August 4, 2000
THE RAINBOW CHRONICLES
By Jeannine Diego
"And you've only read two? I can't believe it. Sal! We have got to read the rest of the postcards, I mean, this is like aren't you curious?"
Geri was practically bouncing, like a child pleading for another bedtime story- please, please, then I promise I'll go to sleep- before which Sal felt like the dull-yet-sensible grandfather, accordingly responding, "I suppose so, but don't you feel like we're intruding?" He already knew the answer.
"Intruding? Oh, come on, Sal. Don't be such a heel. Really! You couldn't have kept all this stuff thinking this Sarita person would one day come knocking on your door after so many years, to ask for her mail? Besides, they're postcards, Sal. No one writes anything private on the back of a postcard. You can't possibly think you're violating this woman's privacy by reading oh, my God. You do, don't you? You really feel like you're doing something wrong!?" Geri's enthusiasm had turned to disbelief. She gaped at Sal, who in turn put his drink down carefully. He feared that he would soon be speaking under the influence rather than just thinking under it, which at that point would have sounded like: Ya know? Funny you should mention it. Why, yes, in fact, I am a heel! What gave it away? Was it the spasms, or just the veins that popped out of my forehead when you suggested that we read the other postcards, just now? He searched the sober part of his brain for something that would redeem him, "Of course not. No, of course not. I just I mean, I do kind of feel like it's an intrusion, but well, it is, but, anyway, that's not the reason why I haven't read them... all of them. It's just that I didn't find them that interesting- the postcards, I mean. They're not that interesting."
Geri hadn't bought it. "Oh, really? Then why'd you already read some? Why'd you bring the box out for me to see? You could've just mentioned asked me if I knew who Sarita was." There was no way out of this one, Sal thought. But he wasn't ready to give up. I mean, what is she thinking? That she can just come waltzing back into this house and shove me up against the wall with her questions and her criticisms? He wasn't having it. "Oh, come on, Geri. Are you kidding? You are kidding, right? If I brought the shoe box out at all, it was because well, no reason, really. Just to show you. I thought that maybe you knew who "
"Alright, Sal. It's okay," Geri interrupted, as she rose up from the couch, "Really. I'm sorry. I didn't mean to attack you." Sal wasn't quite sure how Geri meant what she'd said, but he figured he was better off just to accept the literal interpretation. Geri produced a short sigh, and concluded, "Okay, then. See you tomorrow. Bye. Oh, and thanks for the Scotch." Sal nodded and smiled back awkwardly, without a word and confused for a second time. Tomorrow? What's tomorrow? Did we agree to meet? When? Too embarrassed to ask, he let the door close behind Geri and figured that, this time, he was better off just to accept the figurative interpretation. `See you tomorrow' -it was just something people say without thinking. After all, they were neighbors, thought Sal, and they saw each other all the time, right? But, then why not `see you later' or just plain `see you'? Then again, why did he care? What was the big deal? Was it that he could no longer guard his space, that he felt an invasion coming on? Geri was somewhat invasive, he mulled on the other hand, she was sensitive. Enough that she hadn't once mentioned Lauren, despite having practically been a second mother to her after Mary's passing. Geri had known not to say a word. She knew it would be too painful for Sal to talk about it. She knew him. That was precisely it. Geri knew Sal. The thought was discomforting.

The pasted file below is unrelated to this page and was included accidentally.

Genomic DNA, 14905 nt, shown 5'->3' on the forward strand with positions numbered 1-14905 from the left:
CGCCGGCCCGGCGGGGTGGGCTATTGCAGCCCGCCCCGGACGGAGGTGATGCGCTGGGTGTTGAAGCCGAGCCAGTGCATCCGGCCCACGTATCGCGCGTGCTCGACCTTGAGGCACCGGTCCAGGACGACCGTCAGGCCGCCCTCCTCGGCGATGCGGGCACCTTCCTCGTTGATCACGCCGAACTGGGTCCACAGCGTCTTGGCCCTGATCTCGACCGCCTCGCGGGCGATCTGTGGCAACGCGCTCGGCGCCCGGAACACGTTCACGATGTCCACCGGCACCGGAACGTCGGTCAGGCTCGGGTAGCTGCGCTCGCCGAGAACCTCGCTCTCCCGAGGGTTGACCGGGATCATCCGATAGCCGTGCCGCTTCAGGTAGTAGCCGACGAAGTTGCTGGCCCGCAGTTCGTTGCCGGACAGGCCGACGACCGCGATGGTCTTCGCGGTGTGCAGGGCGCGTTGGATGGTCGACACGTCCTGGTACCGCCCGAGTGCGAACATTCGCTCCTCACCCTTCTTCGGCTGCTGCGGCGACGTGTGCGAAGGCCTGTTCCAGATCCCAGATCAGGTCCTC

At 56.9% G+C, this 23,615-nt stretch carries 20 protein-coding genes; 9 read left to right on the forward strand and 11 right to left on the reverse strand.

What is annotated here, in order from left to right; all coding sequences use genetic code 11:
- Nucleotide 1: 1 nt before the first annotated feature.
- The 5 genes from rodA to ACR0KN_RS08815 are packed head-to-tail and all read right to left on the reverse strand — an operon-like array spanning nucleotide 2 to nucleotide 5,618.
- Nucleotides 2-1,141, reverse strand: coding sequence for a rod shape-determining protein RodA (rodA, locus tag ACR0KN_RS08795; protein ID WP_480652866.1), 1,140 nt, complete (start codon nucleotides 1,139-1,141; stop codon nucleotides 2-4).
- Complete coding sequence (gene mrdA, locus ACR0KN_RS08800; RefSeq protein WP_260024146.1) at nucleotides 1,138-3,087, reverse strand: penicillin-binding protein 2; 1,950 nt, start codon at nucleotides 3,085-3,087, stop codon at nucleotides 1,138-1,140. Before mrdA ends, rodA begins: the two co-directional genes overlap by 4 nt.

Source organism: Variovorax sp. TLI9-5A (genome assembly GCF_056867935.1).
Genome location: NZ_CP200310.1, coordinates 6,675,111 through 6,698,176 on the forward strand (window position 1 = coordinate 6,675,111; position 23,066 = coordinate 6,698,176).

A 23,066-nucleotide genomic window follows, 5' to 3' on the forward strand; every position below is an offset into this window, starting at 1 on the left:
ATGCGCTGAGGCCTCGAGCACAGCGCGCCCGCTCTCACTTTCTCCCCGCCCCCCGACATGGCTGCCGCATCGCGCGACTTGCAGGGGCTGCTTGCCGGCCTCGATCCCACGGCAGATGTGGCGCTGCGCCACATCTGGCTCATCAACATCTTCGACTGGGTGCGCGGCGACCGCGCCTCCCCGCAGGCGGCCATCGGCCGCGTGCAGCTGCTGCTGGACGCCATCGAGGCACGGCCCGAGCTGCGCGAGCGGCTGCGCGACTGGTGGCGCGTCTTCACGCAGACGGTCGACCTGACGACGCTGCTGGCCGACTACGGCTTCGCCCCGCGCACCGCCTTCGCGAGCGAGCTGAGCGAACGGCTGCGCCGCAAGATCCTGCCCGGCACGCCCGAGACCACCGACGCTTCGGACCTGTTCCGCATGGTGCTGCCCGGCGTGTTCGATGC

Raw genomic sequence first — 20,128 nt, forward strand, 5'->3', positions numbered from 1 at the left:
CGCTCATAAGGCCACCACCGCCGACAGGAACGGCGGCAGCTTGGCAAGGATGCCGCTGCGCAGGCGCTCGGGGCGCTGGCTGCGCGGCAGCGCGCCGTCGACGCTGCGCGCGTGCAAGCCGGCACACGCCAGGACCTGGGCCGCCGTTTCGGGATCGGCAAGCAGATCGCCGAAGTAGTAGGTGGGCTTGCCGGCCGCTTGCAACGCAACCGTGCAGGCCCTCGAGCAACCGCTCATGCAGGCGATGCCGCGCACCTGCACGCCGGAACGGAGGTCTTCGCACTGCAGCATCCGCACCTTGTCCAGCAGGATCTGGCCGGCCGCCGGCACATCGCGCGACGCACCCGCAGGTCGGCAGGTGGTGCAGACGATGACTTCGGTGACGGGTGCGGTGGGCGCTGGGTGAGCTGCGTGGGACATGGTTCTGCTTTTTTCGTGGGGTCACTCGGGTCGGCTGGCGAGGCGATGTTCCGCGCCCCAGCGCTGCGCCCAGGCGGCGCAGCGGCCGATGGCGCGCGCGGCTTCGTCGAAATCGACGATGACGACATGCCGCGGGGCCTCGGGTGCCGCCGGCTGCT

Sal sank back into the couch, grabbing the newspaper he'd left on the floor next to it. He glanced, flipped, glanced, flipped. He couldn't focus. He didn't have his eyeglasses on, he realized. Absentmindedly, he placed them on his nose and flipped and glanced and flipped some more. It wasn't his eyes that couldn't focus. Sal put the paper aside and stared at the `Sarita' shoe box. One by one, he exhumed all the postcards. Gathering them in a neat pile, he tapped the bottom side of the stack on the end table and placed them next to the now almost empty bottle of Jim Beam. He stood, grabbed his keys and headed for the door. If Geri was to come by tomorrow, he'd have to have something more appropriate to offer by way of beverages, of course.
.to be continued .
(EDITOR'S NOTE: The Rainbow Chronicles is a sponsored project of inSITE2000, a non-profit arts organization operating in both San Diego and Tijuana. The Chronicles will be published in La Prensa San Diego for 19 weeks. For information on the project visit www.insite2000.org.)